If you’re already a dog owner, you have by now not only found a good vet, but established a solid relationship with a veterinary professional who understands you and your dogs as well as the nature of the relationship you have with your canine companions. If you don’t have a vet, or don’t have one you’re entirely comfortable with, what to do? Your puppy should be making his or her first vet visit within a few days of coming to your home, so having veterinary care lined up from the start is crucial.

Don’t just settle for the most convenient vet, however; do some research so you can feel confident you’ve made the best choice for yourself and your dog. If your breeder is local, ask him or her for recommendations. Talk to neighbors or co-workers, particularly if they own or have owned giant breeds and whom you know to be conscientious about their pets’ health, and ask for their impressions and suggestions. You may also want to check out the website (part of the American Animal Hospital Association, a professional organization for veterinarians) and search for an accredited animal hospital in your area.

Once you’ve narrowed your choices, visit them (without your dog, as odd as that may feel) to talk to the vet and to get a feel for the staff and the facilities. Ask questions about their procedures for evaluating pets, recommending specialists, monitoring pets left overnight, and about any specialized training any of their employees might have. Keep in mind that animal hospitals with multiple vets offer the advantage of being able to provide care even when your preferred vet is unavailable.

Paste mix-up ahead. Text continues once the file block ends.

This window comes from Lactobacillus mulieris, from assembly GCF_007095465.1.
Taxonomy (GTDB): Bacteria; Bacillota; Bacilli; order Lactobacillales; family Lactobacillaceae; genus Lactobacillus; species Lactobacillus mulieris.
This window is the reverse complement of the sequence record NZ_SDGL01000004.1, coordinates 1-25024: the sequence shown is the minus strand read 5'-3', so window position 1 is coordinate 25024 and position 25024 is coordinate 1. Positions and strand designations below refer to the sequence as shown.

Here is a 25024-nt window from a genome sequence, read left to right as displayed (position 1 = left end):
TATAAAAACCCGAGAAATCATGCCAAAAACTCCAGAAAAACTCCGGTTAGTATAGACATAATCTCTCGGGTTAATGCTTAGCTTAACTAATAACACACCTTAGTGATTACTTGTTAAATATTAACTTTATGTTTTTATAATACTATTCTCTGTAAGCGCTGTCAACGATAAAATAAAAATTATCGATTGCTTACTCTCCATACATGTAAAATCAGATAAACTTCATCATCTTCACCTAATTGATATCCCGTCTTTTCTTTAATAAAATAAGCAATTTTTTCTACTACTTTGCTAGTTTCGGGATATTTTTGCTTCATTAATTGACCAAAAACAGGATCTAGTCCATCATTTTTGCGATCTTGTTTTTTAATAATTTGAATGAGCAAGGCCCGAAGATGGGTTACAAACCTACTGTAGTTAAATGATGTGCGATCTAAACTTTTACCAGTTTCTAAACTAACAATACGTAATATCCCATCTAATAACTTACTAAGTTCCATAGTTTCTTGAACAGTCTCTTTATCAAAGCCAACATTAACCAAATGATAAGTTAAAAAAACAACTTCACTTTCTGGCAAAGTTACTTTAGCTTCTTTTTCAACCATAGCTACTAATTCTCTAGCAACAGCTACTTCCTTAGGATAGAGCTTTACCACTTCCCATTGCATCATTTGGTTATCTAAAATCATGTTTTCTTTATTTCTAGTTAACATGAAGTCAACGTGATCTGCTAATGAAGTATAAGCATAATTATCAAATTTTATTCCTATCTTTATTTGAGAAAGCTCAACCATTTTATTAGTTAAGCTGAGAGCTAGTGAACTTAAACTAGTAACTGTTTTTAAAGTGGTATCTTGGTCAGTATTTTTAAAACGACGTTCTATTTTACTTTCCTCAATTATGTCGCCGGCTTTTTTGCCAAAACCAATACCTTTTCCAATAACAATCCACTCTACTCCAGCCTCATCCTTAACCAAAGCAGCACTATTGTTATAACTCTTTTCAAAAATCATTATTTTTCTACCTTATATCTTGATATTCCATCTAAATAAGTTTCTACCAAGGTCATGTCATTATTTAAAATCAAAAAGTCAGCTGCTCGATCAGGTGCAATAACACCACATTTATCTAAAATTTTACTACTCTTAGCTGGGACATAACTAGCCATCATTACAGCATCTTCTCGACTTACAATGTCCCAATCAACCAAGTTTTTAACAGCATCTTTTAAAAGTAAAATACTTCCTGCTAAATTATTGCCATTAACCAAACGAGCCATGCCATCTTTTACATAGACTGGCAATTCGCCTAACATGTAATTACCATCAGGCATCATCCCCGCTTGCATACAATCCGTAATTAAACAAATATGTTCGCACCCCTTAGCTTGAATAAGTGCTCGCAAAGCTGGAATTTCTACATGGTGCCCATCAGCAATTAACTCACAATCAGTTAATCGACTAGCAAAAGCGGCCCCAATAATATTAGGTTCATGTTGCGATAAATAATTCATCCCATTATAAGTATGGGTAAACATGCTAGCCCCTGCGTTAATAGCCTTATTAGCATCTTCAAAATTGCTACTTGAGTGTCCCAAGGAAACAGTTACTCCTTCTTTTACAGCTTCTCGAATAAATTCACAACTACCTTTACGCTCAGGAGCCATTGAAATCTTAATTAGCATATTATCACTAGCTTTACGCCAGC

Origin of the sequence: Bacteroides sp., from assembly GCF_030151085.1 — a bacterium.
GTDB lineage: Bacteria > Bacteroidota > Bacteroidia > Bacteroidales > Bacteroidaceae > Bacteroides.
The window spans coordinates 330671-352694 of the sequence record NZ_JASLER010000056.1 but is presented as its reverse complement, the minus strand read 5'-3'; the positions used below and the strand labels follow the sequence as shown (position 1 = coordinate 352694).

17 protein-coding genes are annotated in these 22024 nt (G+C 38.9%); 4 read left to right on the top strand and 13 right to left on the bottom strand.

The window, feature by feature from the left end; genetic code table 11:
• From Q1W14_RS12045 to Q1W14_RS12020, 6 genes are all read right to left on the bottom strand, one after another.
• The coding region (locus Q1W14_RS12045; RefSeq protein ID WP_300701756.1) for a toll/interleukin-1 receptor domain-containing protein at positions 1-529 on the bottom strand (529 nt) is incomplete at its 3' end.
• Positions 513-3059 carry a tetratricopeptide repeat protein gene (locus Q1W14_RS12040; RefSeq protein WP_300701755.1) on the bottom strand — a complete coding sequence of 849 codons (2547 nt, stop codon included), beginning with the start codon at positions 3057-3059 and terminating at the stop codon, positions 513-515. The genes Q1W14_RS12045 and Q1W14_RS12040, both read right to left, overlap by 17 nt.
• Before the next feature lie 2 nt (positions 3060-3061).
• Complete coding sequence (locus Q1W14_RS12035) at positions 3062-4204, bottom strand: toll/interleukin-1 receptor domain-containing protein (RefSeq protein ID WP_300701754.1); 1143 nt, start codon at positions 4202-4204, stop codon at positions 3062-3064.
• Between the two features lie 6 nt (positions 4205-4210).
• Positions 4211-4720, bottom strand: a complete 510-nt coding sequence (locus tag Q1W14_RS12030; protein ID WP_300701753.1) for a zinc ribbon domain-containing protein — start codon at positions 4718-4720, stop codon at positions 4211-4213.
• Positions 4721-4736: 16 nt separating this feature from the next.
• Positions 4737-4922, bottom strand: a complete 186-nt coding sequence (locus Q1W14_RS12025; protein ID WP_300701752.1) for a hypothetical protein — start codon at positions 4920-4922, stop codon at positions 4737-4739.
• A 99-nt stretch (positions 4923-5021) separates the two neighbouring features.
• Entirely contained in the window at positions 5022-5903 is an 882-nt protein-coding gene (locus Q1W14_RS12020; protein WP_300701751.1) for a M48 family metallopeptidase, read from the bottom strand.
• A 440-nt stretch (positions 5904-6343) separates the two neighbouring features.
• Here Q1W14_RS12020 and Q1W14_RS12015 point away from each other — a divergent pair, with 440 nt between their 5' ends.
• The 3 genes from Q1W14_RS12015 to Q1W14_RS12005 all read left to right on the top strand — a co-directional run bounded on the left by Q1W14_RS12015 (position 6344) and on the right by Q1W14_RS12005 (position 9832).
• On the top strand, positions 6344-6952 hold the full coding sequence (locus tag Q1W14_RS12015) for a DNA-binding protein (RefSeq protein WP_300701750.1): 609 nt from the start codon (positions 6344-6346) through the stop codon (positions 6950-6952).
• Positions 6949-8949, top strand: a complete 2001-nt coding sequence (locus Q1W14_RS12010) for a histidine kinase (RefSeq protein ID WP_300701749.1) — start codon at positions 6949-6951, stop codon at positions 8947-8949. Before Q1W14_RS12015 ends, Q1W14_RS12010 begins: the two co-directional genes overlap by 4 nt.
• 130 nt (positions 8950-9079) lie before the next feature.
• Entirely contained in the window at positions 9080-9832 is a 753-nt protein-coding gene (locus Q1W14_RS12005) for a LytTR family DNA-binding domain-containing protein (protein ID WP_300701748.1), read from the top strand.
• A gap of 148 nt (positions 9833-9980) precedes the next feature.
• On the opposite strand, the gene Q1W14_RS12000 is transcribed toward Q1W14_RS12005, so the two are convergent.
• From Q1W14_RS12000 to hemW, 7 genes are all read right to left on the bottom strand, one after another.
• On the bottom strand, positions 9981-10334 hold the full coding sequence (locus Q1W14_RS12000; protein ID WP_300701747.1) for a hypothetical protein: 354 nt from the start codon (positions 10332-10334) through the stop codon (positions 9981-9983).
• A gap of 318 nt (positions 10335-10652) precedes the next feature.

Of course, only experience with a particular vet or animal hospital will tell you if you’re truly comfortable with all they have to offer, and if not, don’t be afraid to make a switch. Just be sure to ask for your dog’s medical records before moving on; that way your new vet will have a documented history of your pet’s health.

And don’t forget to keep your vet’s phone number handy, preferably on speed dial. And while you’re at it, locate the nearest 24/7 veterinary emergency facility and keep their phone number and address handy as well. Another number you may wish to have readily available is that for the ASPCA’s Animal Poison Control Center: (888) 426-4435 (a fee will apply).